Having devoted my professional career to working in the justice systems, I have seen first-hand the dramatic impact drugs and alcohol have on offenders, victims and their families.
I spent 14 years in the Manhattan District Attorney’s office and for three years I oversaw the investigation and prosecution of child abuse cases. Since 2003, I have been working on child abuse and juvenile justice issues at the national level.
There has been a constant theme in this work – drugs and alcohol do serious damage to children, families and communities and the use of them has a strong correlation to offending. I have also witnessed the power of prevention, early intervention, treatment and recovery and the dramatic impact it can have on those same children, families and neighborhoods.
Yet, despite the prevalence, I have encountered a reluctance to address the issue of substance abuse and addiction. This can be attributed to a number of factors, including public perception (that it’s a rite of passage into adulthood) along with the stigma associated with addiction.
With all the reform efforts that have taken place over the last 15 years in the juvenile justice arena, coupled with what we now know about the effects of drugs and alcohol on the adolescent brain and the correlation with offending, it is surprising that an issue of such magnitude is still kept in the background.
Anyone working in the juvenile justice field is aware of the tremendous changes that have taken place in recent years. The “get tough” policies and practices of the 1990s have given way to a system largely guided by research and evidence based practices. A report recently issued from the National Academy of Sciences, “Reforming Juvenile Justice: A Developmental Approach,” consolidates and highlights these advances in a platform for moving forward.
A central theme is the importance of having the science surrounding adolescent development inform the policies and practices within the juvenile justice system. The authors emphasize that critical to any understanding of adolescent development research involves knowledge of the developing adolescent brain. The report highlights how this biological immaturity and imbalance among developing brain systems influence juvenile delinquency. The report also emphasizes key environmental factors such as peers, families, schools and communities and the importance of targeted interventions to prevent re-offending.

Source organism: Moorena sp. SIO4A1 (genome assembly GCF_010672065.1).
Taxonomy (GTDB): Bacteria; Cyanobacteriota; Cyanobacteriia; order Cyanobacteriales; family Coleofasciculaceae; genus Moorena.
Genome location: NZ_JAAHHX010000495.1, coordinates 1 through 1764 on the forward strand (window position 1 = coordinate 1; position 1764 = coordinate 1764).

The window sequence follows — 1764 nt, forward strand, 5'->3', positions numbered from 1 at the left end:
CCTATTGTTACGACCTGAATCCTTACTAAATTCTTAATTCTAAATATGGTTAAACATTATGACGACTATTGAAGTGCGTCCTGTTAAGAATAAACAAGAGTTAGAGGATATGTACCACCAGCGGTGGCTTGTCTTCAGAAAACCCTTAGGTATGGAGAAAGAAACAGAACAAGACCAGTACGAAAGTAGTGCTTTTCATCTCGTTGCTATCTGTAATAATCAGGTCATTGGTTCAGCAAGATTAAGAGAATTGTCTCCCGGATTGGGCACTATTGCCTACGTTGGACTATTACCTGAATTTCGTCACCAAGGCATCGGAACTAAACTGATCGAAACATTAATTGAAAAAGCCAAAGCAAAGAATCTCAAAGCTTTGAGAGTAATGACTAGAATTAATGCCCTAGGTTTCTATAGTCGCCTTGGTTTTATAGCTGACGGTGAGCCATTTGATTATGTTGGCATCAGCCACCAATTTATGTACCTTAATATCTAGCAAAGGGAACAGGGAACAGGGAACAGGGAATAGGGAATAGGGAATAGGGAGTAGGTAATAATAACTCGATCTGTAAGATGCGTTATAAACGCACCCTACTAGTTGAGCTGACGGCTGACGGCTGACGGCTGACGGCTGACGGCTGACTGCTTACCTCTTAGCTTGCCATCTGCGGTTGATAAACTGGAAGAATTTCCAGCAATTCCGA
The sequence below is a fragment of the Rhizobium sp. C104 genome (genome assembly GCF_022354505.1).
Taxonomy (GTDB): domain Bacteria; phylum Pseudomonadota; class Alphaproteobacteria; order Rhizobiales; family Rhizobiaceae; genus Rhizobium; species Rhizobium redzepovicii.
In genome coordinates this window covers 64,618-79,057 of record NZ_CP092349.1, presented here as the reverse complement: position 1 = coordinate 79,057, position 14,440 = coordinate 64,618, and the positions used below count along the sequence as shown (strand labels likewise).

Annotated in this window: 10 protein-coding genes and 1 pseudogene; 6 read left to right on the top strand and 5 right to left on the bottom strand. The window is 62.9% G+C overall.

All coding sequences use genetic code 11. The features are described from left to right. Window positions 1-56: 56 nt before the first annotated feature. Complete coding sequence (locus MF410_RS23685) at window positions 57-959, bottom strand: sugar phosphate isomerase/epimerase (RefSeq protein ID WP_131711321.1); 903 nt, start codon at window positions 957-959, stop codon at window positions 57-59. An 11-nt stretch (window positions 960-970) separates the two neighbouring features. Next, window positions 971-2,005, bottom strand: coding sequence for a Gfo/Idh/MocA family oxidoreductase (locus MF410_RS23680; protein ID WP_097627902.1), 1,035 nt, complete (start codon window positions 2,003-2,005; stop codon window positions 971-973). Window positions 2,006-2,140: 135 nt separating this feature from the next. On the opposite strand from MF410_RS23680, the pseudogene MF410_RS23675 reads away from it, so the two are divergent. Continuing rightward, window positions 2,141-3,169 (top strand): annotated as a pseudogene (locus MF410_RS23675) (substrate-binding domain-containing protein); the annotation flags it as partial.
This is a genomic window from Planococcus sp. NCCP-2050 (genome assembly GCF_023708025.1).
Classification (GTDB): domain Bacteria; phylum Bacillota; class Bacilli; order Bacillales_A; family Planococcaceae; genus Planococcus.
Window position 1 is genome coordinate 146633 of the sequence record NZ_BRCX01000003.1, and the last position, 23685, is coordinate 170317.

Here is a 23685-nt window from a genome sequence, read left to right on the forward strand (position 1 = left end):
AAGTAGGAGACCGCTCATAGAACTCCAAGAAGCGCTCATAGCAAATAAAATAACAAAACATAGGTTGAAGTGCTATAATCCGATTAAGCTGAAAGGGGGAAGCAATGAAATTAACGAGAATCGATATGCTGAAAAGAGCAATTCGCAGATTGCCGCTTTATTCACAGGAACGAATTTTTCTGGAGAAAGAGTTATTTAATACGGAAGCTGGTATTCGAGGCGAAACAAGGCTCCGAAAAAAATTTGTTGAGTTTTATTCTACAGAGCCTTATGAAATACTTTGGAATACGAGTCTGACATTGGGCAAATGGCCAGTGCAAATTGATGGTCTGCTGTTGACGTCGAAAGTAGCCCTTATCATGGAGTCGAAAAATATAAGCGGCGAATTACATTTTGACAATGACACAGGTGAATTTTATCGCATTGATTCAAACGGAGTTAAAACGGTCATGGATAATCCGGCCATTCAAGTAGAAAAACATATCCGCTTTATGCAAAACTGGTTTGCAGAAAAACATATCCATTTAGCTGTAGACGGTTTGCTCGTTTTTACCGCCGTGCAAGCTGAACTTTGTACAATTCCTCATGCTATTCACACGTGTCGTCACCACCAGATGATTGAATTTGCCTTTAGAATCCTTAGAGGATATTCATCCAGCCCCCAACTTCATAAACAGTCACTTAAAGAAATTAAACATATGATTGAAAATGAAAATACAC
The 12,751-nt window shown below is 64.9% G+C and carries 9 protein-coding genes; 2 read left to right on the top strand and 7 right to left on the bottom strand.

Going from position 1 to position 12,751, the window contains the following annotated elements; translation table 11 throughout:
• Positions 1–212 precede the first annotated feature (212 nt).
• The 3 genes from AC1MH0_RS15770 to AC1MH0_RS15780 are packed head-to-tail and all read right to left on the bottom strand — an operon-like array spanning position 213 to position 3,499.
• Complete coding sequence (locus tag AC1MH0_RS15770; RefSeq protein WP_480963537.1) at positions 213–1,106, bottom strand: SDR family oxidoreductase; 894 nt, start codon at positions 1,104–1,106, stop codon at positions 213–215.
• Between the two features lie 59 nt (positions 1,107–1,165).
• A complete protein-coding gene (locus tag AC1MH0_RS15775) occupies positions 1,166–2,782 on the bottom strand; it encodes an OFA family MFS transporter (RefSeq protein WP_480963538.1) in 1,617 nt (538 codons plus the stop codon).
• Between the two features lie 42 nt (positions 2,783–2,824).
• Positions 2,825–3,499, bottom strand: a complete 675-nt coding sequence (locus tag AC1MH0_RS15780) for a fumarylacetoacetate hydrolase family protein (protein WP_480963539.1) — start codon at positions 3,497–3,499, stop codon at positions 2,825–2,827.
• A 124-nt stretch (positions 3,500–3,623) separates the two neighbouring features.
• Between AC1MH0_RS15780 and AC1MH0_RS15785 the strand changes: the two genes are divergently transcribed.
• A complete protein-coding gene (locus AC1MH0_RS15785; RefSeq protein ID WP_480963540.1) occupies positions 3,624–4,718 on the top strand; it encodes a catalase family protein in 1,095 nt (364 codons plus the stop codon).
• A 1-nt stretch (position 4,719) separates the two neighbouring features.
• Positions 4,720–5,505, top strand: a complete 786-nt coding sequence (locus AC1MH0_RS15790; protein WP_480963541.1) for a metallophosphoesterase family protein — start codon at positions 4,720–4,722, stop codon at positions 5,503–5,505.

The report makes several recommendations for moving forward, none of which specifically address drugs and alcohol. However, if we are truly going to move forward with practices and policies that reflect key developmental principles, the effects and consequences of alcohol and drugs on the developing adolescent brain, especially for youth who begin using at early ages, must be addressed. Unlike minor offenses such as shoplifting or graffiti, early use of alcohol and drugs can have dramatic and lifetime consequences.
While experimenting with drugs or alcohol was once considered a rite of passage into adulthood, the average age of onset of alcohol or other substance use of adolescents entering addiction treatment is now below the age of 13. This lowered age of onset is considered by some to be the most clinically and socially significant drug trend of the 20th century.
There have been tremendous strides with regard to what we now know about addiction. Research has confirmed that it is a preventable yet progressive and potentially fatal condition. Although using substances at any age can lead to addiction, the earlier a person begins using drugs and alcohol, the greater the chances of his/her use progressing rapidly into chemical dependency. Data from the SAMHSA in 2011 revealed that more than 90 percent of adults with current substance use disorders starting using before the age of 18; half of those began before 15. Individuals who begin drinking before the age of 14 are seven times more likely to develop alcohol dependence than those who begin drinking at 21.
Coupled with what we know about the developing adolescent brain, research confirms that adolescent substance use can cause abnormalities such as decreases in the size of frontal lobes, cognitive deficits along with heightened risk for addiction and long-term measures of brain functioning.
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Very often, it is the involvement with the juvenile justice system that serves as the catalyst to addressing the issue. The “drug-crime” cycle is well established and substance use disorders are linked to both continued offending and a broad range of negative effects, including poor education and psychological outcomes. While sending young people to the juvenile system solely for the purpose of accessing treatment is not appropriate, when young people enter the system based on an offense and a substance abuse problem is not addressed, it is a lost opportunity to affect the lives of these kids and their families in a positive way and to reduce reoffending as well.
We stand at a pivotal moment in history, knowing more than we ever have about substance abuse and the effects on the developing adolescent brain. The time has come to bring this issue front and center. Too many kids are starting to use alcohol and drugs (at very young ages), addiction rates are soaring and lives are being destroyed.
If we are going to get serious, we must look that elephant in the eye and do something now.
Susan Broderick is an assistant research professor at Georgetown University’s Center for Juvenile Justice Reform